If non-believers are staying away from our institutional entities (as well as an increasing number of believers, for that matter), why in the world would we think we’d draw more non-believers simply by adding more institutions? And yet, we keep on blindly pushing that chocolate button, hoping against hope that maybe this time the shake will come out chocolate.
See my point?
Now, I’m not trying to be disagreeable or to slam church planters or evangelism in general. I applaud those who have this passion. I am not about to rip the “Great Commission” out of the Scriptures; it’s there, and it should be taken seriously. But in any other context other than church, when a particular model no longer works effectively, we change the model. It really ought to be that simple. The fact that we have such a hard time re-thinking our models and methods simply proves that we have far more sacred cows in our pantheons than we’re willing to admit.
The fact is, if you look at our current church planting methods, they actually reflect corporate business models more than they do the Scriptures themselves. We tend to treat new churches like new franchises. That’s why when people start coming to them, we automatically register them as successful–because it looks like were getting “customers.” We don’t have any regard for whether the people coming through our doors are believers or non-believers; a warm body is a warm body. We’re judging our success by the wrong criteria entirely.
In the early days of the church, growing the church was admittedly a little more cut-and-tried, simply because there were so many people who had never heard the gospel. When Paul or folks like him began a new church gathering, it usually started with two or three people going into a new town, and talking to people until a few became believers–and then those new believers would start meeting together. Today, our challenge is a little different; today, especially in America, we’re hard-pressed to find people who haven’t heard the gospel. The problem is, many non-believers haven’t just heard the gospel–they’ve heard a watered-down, hypocrisy-laden version of it, which can make it all the more difficult to reach them. We need a method that speaks to these issues, rather than ignoring them. We need to stop spinning our wheels and start looking for tangible ways for the mission of Christ to regain traction in our culture. And that starts by ADMITTING that we have a broken machine, and that what we are doing is not working.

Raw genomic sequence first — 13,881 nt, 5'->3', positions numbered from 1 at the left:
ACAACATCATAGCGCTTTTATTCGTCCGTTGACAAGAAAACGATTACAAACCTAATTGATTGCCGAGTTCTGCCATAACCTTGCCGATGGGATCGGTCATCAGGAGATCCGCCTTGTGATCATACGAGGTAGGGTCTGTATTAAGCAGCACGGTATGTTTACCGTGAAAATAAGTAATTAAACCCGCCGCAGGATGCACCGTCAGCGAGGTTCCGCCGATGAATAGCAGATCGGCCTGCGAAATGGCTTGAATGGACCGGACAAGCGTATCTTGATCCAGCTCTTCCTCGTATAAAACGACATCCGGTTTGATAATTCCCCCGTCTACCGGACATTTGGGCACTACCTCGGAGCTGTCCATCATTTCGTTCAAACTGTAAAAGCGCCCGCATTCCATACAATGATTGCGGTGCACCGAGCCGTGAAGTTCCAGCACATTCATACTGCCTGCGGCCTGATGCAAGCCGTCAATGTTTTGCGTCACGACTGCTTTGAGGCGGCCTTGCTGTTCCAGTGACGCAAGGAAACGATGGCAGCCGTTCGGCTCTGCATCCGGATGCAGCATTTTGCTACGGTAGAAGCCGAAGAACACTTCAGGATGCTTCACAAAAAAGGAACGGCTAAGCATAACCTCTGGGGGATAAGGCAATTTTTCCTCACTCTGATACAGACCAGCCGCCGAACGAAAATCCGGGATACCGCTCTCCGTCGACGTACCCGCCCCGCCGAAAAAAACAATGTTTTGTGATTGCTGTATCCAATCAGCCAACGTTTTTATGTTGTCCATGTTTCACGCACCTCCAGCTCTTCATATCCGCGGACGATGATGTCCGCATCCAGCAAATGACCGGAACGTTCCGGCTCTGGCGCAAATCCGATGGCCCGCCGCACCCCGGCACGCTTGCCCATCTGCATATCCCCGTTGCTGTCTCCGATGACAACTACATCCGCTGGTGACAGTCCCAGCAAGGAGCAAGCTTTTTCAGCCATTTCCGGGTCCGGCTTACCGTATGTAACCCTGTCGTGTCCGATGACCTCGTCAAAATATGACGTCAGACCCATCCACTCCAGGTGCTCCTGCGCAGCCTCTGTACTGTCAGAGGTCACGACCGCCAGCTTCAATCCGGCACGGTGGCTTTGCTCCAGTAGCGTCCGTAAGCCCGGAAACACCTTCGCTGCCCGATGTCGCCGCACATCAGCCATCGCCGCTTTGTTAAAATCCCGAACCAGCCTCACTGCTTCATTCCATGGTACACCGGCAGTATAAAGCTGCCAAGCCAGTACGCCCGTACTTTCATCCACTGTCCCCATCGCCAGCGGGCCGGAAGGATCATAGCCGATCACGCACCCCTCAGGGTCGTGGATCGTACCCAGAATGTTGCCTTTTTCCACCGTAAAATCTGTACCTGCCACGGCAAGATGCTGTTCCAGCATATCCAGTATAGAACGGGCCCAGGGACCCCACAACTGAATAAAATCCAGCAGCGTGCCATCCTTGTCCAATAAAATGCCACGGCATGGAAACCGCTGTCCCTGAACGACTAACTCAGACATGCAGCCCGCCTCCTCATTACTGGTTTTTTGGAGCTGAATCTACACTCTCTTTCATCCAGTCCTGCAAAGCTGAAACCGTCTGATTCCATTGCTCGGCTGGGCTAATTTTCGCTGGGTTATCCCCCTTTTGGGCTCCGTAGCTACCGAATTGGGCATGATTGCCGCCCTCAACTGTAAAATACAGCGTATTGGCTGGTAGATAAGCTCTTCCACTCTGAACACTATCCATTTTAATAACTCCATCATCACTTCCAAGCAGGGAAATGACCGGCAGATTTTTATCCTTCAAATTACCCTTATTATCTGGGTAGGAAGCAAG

Do I claim to have a new model that works? Nope. 🙂 As usual, I’m just the guy pointing out what’s wrong. But like I said–that’s where change begins: by acknowledging what is wrong. I can tell you that these are questions burning in my soul, that are deeply informing my own search. I know that whatever community eventually forms around our efforts in the arts scene, the last thing I want to do is wake up one morning to discover I’ve created yet another Christian ghetto. I’d rather not do anything if that’s where it’s headed. I’d rather take it slow, listening to the heartbeat of our community and learning from the mistakes of our past, allowing the needs of the community around us to inform what the mission looks like, rather than following some sort of formula. I guess what I’m saying is that whatever this is going to look like, it’s more important that we make a positive difference than that we simply start some carbon-copy entity that people can see and measure and brag about.
True success isn’t found on paper. It’s found in human hearts.
That’s what I think, anyway. 🙂